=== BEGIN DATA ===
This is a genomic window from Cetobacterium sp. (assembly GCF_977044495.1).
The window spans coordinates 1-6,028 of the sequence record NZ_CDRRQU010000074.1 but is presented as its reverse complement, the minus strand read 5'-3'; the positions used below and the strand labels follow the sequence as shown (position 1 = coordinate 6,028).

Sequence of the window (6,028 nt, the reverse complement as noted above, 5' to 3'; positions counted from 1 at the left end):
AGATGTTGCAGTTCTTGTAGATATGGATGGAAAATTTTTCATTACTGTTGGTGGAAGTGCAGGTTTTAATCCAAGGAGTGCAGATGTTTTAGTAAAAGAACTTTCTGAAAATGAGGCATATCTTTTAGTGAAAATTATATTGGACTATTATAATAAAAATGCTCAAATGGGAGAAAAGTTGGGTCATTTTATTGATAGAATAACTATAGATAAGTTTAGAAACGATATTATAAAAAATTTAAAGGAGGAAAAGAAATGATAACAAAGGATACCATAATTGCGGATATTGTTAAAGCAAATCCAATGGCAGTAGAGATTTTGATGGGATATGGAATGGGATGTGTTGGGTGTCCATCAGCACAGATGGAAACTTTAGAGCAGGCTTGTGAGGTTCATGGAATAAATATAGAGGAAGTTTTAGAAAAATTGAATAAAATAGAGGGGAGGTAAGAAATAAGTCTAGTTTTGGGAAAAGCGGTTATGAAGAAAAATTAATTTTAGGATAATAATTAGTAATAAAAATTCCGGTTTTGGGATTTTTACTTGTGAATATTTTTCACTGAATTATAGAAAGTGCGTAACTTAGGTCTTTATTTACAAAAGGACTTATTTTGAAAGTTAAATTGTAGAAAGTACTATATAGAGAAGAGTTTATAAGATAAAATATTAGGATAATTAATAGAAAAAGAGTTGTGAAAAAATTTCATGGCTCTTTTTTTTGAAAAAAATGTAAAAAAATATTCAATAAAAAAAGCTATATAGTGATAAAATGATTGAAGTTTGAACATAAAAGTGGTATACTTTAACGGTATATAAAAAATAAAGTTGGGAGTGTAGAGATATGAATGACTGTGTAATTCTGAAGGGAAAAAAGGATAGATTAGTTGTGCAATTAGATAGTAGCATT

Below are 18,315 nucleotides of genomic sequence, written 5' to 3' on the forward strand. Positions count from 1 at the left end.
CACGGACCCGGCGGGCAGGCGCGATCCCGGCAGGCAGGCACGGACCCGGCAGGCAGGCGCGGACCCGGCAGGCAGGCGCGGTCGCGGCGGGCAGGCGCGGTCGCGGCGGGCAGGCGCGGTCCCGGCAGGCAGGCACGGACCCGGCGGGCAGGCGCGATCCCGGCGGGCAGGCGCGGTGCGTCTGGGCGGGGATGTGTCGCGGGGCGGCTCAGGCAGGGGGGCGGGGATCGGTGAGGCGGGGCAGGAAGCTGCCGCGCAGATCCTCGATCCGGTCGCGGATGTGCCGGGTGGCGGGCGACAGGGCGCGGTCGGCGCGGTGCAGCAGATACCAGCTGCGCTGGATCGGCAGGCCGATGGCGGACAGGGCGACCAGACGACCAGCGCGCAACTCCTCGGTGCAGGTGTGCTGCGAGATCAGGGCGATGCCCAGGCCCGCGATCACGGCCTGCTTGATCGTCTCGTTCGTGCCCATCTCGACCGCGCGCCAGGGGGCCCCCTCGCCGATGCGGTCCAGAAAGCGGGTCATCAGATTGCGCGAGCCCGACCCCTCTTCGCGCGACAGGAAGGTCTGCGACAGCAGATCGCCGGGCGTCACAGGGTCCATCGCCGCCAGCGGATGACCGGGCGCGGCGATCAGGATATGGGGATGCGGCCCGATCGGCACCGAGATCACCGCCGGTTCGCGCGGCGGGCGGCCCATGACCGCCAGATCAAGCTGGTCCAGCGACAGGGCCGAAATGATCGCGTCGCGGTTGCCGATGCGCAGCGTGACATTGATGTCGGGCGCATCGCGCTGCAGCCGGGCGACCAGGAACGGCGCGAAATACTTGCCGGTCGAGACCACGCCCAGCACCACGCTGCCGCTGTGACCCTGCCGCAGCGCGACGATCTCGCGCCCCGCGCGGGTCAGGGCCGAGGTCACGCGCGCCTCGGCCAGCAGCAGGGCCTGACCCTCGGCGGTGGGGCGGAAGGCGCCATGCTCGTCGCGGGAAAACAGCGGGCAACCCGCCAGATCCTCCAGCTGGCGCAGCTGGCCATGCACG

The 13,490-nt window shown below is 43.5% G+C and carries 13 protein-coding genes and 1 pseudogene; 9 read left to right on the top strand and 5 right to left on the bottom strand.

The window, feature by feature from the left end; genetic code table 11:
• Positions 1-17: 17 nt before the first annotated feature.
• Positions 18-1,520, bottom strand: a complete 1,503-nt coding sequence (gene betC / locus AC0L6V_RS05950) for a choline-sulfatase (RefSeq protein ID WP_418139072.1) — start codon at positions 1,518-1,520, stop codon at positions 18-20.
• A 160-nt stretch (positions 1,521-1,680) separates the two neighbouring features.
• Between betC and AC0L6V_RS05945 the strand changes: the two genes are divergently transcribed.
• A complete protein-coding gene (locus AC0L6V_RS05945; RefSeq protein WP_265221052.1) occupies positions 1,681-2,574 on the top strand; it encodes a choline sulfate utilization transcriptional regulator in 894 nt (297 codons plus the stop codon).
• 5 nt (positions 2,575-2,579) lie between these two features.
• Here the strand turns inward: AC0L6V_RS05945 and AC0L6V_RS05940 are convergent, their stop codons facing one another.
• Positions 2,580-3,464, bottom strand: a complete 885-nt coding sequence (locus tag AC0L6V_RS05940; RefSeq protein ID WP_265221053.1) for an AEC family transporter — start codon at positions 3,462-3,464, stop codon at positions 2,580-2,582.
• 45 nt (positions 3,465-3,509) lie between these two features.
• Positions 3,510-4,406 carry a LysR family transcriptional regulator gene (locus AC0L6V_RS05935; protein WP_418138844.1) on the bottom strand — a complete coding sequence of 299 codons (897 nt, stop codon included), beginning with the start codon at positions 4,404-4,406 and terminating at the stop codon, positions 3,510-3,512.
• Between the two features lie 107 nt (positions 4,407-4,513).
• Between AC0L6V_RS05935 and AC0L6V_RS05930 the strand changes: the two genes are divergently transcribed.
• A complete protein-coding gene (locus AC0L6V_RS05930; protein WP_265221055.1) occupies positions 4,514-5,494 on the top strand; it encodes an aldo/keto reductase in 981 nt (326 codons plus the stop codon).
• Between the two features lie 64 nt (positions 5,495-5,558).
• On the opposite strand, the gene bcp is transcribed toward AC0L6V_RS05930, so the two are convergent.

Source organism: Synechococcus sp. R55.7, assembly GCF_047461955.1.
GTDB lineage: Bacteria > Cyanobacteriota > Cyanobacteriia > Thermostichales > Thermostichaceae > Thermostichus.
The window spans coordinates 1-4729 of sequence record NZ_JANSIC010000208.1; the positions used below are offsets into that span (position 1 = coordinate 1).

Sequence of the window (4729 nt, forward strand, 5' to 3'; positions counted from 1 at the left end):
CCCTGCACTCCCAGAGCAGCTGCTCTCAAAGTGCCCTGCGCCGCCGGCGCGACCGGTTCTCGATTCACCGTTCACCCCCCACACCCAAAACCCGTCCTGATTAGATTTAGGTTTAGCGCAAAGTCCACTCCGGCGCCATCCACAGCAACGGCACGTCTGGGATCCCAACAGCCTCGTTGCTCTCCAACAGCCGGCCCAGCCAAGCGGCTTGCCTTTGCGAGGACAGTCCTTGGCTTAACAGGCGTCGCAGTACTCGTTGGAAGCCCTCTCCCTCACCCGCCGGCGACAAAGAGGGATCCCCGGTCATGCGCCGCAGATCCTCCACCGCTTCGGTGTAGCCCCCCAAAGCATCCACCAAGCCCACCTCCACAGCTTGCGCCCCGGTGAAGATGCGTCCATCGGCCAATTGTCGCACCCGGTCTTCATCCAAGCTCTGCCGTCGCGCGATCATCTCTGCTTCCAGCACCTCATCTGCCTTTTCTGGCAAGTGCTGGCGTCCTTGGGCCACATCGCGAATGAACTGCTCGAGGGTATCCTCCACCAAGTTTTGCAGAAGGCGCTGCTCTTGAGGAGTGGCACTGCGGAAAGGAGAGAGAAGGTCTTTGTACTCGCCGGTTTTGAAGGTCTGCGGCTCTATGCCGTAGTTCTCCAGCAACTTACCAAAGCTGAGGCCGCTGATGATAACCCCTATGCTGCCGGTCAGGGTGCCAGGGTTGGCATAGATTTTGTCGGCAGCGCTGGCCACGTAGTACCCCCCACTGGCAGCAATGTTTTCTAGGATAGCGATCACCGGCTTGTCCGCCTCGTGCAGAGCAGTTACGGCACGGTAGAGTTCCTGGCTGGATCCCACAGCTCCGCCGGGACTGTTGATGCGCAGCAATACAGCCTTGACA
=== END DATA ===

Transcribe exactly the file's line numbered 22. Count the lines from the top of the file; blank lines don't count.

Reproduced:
• Between the two features lie 64 nt (positions 5,495-5,558).